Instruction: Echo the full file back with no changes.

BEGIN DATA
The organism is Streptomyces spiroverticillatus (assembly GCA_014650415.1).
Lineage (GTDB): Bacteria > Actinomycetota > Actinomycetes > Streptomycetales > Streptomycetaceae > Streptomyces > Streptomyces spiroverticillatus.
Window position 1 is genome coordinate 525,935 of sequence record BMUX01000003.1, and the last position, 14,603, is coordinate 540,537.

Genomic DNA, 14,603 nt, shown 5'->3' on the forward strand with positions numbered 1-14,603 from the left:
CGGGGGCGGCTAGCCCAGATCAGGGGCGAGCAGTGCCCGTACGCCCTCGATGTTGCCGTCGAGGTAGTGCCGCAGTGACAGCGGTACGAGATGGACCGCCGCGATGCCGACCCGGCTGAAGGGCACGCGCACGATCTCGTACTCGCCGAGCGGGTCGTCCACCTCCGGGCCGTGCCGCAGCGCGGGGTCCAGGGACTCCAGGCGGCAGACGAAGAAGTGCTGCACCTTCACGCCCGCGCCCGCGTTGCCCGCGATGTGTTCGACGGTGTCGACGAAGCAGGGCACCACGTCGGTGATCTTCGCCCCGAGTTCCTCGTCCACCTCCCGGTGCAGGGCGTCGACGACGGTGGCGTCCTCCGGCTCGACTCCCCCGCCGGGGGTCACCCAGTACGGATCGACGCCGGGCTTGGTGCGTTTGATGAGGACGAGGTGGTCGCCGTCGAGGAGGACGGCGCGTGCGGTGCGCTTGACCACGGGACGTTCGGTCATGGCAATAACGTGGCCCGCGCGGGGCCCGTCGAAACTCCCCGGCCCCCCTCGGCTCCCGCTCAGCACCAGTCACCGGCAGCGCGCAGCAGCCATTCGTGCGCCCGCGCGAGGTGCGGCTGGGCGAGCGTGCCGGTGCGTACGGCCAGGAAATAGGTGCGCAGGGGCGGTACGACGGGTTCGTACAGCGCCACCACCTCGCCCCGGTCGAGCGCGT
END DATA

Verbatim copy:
The organism is Streptomyces spiroverticillatus (assembly GCA_014650415.1).
Lineage (GTDB): Bacteria > Actinomycetota > Actinomycetes > Streptomycetales > Streptomycetaceae > Streptomyces > Streptomyces spiroverticillatus.
Window position 1 is genome coordinate 525,935 of sequence record BMUX01000003.1, and the last position, 14,603, is coordinate 540,537.

Genomic DNA, 14,603 nt, shown 5'->3' on the forward strand with positions numbered 1-14,603 from the left:
CGGGGGCGGCTAGCCCAGATCAGGGGCGAGCAGTGCCCGTACGCCCTCGATGTTGCCGTCGAGGTAGTGCCGCAGTGACAGCGGTACGAGATGGACCGCCGCGATGCCGACCCGGCTGAAGGGCACGCGCACGATCTCGTACTCGCCGAGCGGGTCGTCCACCTCCGGGCCGTGCCGCAGCGCGGGGTCCAGGGACTCCAGGCGGCAGACGAAGAAGTGCTGCACCTTCACGCCCGCGCCCGCGTTGCCCGCGATGTGTTCGACGGTGTCGACGAAGCAGGGCACCACGTCGGTGATCTTCGCCCCGAGTTCCTCGTCCACCTCCCGGTGCAGGGCGTCGACGACGGTGGCGTCCTCCGGCTCGACTCCCCCGCCGGGGGTCACCCAGTACGGATCGACGCCGGGCTTGGTGCGTTTGATGAGGACGAGGTGGTCGCCGTCGAGGAGGACGGCGCGTGCGGTGCGCTTGACCACGGGACGTTCGGTCATGGCAATAACGTGGCCCGCGCGGGGCCCGTCGAAACTCCCCGGCCCCCCTCGGCTCCCGCTCAGCACCAGTCACCGGCAGCGCGCAGCAGCCATTCGTGCGCCCGCGCGAGGTGCGGCTGGGCGAGCGTGCCGGTGCGTACGGCCAGGAAATAGGTGCGCAGGGGCGGTACGACGGGTTCGTACAGCGCCACCACCTCGCCCCGGTCGAGCGCGT